ProgBlog

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Five days of progressive rock, dedicated to musicians and friends who have died since the last event, divided between historic and new bands, symphonic prog and jazz rock, the avant-garde and a tribute to an important story. Along with the desire to share music together, the event is only held thanks to the effort of all those who work for free: artists, organisers, hosts and helpers. The Progressivamente Festival is a display of dedication, comradeship and great music

By ProgBlog, Sep 12 2017 08:35AM

In an uncertain world, it’s very easy to surround yourself with the familiar, anchored to comforts which, for whatever reason, confer a sense of safety and reassurance. I’d like to think that I look upon on life as something of an adventure, searching for slightly unusual or enriching experiences. One of these was eight years ago, when my wife, son and I took advantage of close family living in New Zealand and embarked upon a two-week long tour of the country spanning the southern hemisphere transition of winter into spring, August to September. On my fiftieth birthday, a couple of days before we were due to return to the UK, Daryl and I jumped from the Auckland Sky Tower (and got the lift back up to do it again.)

This base-jump by wire is completely safe but when you’re weighed beforehand to calculate the forces required for deceleration and your harness is checked by a second individual, your mind does tend to stray towards irrationality: You’re falling from 192m and reach speeds of 85km/h. It’s an incredible thrill and it’s all over in around 10 seconds; on the second go we were encouraged to begin by falling off backwards!


Auckland's Sky Tower
Auckland's Sky Tower

Rationalising and calculating risk, as well as knowing your own physical limits are essential if you’re attempting something which appears dangerous. A long time ago I used to rock climb, nothing spectacular but involving both risk from the activity itself and also from the relative isolation should something untoward happen, this being long before the advent of mobile phones. A walking accident in the winter of 1976, slipping on snow while descending an improvised route from Great Gable in the Lake District as the weather deteriorated to such an extent that it was genuinely unsafe to continue, battered my confidence. I slipped, tumbled and fell about 120m down a scree slop where the pitch was such that there were plenty of rocks sticking up out of the snow cover. It’s remarkable that I didn’t break any bones but I did spend a couple of nights in hospital for observation because I’d lost consciousness at some stage during my ungainly descent. The A&E personnel thought I’d been involved on a motorcycle crash; it was common for local youths to buy motorbikes with their first pay check and almost as common for them to be involved in a serious incident within the following week. I suspect it’s the isolation that concerns me because it didn’t cause me to be afraid of heights; it does make South Side of the Sky resonate it little bit more. I’m just a bit more careful when I approach something potentially hazardous and more critical of the risks and benefits.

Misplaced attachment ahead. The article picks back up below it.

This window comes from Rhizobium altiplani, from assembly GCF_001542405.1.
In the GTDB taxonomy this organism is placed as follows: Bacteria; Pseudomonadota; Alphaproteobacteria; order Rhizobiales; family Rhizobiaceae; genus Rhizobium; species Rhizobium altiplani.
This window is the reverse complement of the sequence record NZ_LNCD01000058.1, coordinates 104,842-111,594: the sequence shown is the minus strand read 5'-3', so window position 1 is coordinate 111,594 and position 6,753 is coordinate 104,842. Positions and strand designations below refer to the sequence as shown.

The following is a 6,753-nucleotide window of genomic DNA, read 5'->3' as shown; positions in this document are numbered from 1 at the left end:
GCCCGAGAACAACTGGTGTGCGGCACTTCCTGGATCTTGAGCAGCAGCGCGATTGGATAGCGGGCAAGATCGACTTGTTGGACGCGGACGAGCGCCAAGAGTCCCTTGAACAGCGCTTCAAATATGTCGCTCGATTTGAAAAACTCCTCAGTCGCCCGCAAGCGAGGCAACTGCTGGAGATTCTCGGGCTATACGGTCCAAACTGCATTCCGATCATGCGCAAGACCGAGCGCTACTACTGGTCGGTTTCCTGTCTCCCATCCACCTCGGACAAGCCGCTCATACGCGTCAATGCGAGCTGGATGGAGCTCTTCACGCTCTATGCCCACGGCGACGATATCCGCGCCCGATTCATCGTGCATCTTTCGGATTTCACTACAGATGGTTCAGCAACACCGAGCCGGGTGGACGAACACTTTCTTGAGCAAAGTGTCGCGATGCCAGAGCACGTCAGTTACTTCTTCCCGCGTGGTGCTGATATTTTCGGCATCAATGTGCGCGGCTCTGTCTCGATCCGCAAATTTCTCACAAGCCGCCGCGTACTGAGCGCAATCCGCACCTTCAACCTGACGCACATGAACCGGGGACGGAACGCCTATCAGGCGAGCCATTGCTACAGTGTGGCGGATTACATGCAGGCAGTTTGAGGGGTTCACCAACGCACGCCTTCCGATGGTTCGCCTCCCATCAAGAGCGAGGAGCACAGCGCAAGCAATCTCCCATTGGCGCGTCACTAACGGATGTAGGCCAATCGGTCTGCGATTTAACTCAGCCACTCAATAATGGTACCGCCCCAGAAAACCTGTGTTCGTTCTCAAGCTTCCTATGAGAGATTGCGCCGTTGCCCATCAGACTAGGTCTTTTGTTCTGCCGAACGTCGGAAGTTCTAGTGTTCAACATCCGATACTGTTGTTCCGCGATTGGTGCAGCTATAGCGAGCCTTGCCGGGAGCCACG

South Side of the Sky
South Side of the Sky